How your 50/50 raffle is like drinking a beer when you were in high school.
Raise your hand if you’ve attended a nonprofit event or fundraiser where a “50/50 raffle” – where the winning raffle ticket was worth 50% of the money raised – was one of the primary means for fundraising.
I’d be rather surprised if you didn’t raise your hand.
Problem is… those 50/50 raffles are illegal in California, just like that illicit beer you might have had at that party back when you were in high school.
Yes. Illegal. As in NOT IN THE SLIGHTEST WAY LEGAL.
In reality, ALL RAFFLES are illegal in California except in two, very specific circumstances. The state of California kind of views them as gambling… and that’s an activity that’s pretty tightly controlled by various and sundry bureaucracies that aren’t the focus of this blog post.
At any rate, you are allowed to put on a raffle if you’re engaged in gaming as a state and/or federally recognized Native American tribe.
That’s not most people.
The other exception to the general illegality of raffles is that you may conduct a raffle IF you are a nonprofit organization – BUT ONLY IF you register the raffle with the California Attorney General prior to conducting any raffle AND you agree to file an “aggregate financial disclosure report” for all of the raffles you held during the reporting year which is, for some bizarre reason, September 1st through August 31st.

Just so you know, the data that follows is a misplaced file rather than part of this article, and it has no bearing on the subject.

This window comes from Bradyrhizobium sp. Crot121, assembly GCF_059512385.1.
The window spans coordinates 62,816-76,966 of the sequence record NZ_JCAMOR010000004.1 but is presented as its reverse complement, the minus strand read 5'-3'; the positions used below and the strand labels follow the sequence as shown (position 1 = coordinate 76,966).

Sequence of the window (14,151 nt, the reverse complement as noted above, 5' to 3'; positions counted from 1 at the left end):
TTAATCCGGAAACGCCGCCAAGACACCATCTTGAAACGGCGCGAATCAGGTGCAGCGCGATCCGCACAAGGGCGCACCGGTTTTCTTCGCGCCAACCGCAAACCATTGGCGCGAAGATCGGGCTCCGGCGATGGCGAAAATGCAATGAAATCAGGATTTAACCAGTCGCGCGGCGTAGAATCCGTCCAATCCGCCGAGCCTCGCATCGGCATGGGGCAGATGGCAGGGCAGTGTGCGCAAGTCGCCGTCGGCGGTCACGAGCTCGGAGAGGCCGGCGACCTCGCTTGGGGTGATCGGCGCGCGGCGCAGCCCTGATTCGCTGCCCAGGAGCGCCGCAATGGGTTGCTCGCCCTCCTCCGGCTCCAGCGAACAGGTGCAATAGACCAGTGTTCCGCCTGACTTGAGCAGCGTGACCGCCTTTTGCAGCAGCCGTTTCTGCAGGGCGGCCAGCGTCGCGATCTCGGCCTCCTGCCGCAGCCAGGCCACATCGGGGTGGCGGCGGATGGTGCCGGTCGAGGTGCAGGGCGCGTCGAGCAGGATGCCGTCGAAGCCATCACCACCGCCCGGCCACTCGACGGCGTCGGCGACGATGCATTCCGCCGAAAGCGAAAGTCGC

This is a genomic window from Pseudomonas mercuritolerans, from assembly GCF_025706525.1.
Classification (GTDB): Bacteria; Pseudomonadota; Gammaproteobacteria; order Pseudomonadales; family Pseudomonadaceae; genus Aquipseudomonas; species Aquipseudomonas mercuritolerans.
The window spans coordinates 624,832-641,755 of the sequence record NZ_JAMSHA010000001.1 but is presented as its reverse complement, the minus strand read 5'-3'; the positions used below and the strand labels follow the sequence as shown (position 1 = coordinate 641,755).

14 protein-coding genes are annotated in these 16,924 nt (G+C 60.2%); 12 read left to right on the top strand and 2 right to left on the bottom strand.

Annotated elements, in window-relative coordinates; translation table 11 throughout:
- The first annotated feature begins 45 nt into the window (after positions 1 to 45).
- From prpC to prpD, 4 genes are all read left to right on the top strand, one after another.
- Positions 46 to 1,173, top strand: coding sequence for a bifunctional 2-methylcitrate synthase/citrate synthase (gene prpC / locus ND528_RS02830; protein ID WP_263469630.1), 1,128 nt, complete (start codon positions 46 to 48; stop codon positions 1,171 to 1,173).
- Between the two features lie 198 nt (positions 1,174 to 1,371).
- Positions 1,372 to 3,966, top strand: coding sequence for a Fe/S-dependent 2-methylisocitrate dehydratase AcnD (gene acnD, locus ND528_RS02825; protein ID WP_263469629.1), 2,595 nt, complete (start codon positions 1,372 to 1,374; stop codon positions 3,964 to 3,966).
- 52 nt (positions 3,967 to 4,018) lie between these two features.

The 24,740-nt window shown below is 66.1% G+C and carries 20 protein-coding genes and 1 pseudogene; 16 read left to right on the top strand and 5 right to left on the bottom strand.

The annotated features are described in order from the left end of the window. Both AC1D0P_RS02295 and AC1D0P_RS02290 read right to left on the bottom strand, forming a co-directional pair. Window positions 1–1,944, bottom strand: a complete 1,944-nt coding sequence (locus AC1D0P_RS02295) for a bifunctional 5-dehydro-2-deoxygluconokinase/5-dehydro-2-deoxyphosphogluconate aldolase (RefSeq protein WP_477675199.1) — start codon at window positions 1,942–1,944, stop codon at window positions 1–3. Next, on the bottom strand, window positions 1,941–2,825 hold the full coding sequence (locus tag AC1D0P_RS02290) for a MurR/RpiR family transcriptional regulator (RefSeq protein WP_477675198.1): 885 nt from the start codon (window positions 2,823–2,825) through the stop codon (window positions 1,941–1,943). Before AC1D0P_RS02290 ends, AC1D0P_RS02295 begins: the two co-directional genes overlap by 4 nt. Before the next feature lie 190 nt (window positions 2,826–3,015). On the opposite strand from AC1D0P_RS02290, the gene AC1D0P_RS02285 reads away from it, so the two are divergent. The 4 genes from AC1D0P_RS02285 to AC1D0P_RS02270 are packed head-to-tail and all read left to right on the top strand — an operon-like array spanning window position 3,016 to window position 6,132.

As a special little caveat to that reporting requirement, no more than 10% (yes TEN PERCENT) of the funds raised with a raffle can go to the expenses of running that raffle, and that includes any payout of the proceeds.
Nope. NO FIFTY PERCENT payouts allowed.
So that means that at MOST, you could do a 90/10 raffle.
So just like the tasteless non-alcoholic beers out there… a 90/10 raffle isn’t all that great or exciting, but it IS what is legal.
To register your raffle, and to file your required annual financial disclosure, find the appropriate forms HERE.